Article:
The Life of David Brainerd by Jesse Page; published by and available from John Ritchie Ltd; 160 pages. Price £7.99. (9781907731785)
Why did John Wesley say, "Let every preacher read carefully over the life of David Brainerd"? Why did the story of his short life make such an impact on men like William Carey, David Livingstone and Robert Murray McCheyne? The reader of this addition to the "Classic Biography Series" will quickly discover the answers to these questions.
Born in Connecticut in 1718 and born again in 1739, Brainerd studied at Yale College. He was expelled from that institution, where he would have graduated with distinction, for remarking that a certain tutor had "no more grace than this chair". His ambition to become a clergyman in a comfortable charge was thus denied, for God had another plan. Soon David Brainerd responded to God's call to preach Christ among North American Indians. The year was 1743.
David was often depressed and downcast and seldom, if ever, happy with his own spiritual state. He constantly battled severe ill health and loneliness. Being no linguist, he found the many native dialects difficult to master. His initial contact with the Indians caused him only despair. They viewed "palefaces", not without some justification, as those who had come to steal their land and corrupt their people.
Brainerd's response was fervent intercessory prayer to God. Days and nights were spent in what he called "secret exercises"- prayer and fasting. It was among the Indians of Crossweeksung (now Crosswicks, New Jersey) that he first saw his prayers answered in a way that simply amazed him. He was astounded to find that the "hearts of these Indians were melted by the love of Jesus" rather than the terrors of judgment. Converts were gathered to form a local church of which he said:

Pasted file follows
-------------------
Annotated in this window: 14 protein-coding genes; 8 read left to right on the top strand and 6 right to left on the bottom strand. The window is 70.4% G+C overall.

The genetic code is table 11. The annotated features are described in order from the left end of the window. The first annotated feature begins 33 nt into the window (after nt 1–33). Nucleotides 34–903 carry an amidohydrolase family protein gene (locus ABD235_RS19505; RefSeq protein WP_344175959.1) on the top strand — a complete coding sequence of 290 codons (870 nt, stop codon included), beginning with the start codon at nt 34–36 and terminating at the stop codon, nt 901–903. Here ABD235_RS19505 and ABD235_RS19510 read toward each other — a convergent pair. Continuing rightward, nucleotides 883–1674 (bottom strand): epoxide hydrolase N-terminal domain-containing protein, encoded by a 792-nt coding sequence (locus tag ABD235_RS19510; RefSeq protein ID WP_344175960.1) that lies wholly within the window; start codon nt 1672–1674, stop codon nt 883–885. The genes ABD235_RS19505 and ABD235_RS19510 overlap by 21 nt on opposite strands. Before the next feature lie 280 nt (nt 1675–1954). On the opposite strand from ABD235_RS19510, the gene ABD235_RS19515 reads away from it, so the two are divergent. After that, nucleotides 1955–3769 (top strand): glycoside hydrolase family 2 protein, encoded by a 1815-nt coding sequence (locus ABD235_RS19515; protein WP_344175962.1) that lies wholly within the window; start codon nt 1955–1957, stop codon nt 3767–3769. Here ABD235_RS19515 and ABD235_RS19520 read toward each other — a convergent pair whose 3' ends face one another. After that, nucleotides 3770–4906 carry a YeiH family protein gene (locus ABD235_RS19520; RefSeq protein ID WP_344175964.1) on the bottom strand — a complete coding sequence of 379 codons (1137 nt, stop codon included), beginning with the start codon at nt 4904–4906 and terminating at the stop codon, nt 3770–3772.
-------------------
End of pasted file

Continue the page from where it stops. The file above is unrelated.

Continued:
"I know of no assembly of Christians where there seems to be so much of the presence of God, where brotherly love so much prevails, and where I should so much delight in the public worship of God, in general, as in my own congregation; although not more than nine months ago, they were worshiping devils and dumb idols under the power of pagan darkness and superstition. Amazing change this! Effected by nothing less than divine power and grace!"
By the end of 1747, twenty-nine years of age and less than four years after his life's work began, the Lord called David Brainerd home, a victim of tuberculosis. His last murmured words were, "I shall soon be in Glory, I shall soon glorify God with the angels!"
"Brainerd's life is a vivid, powerful testimony to the truth that God can and does use weak, sick, discouraged, beat-down, lonely, struggling saints, who cry to him day and night, to accomplish amazing things for his glory" (John Piper).
It would be well if John Wesley's counsel was heeded, not only by preachers, but by every Christian who, conscious of weakness, desires to serve God more effectively.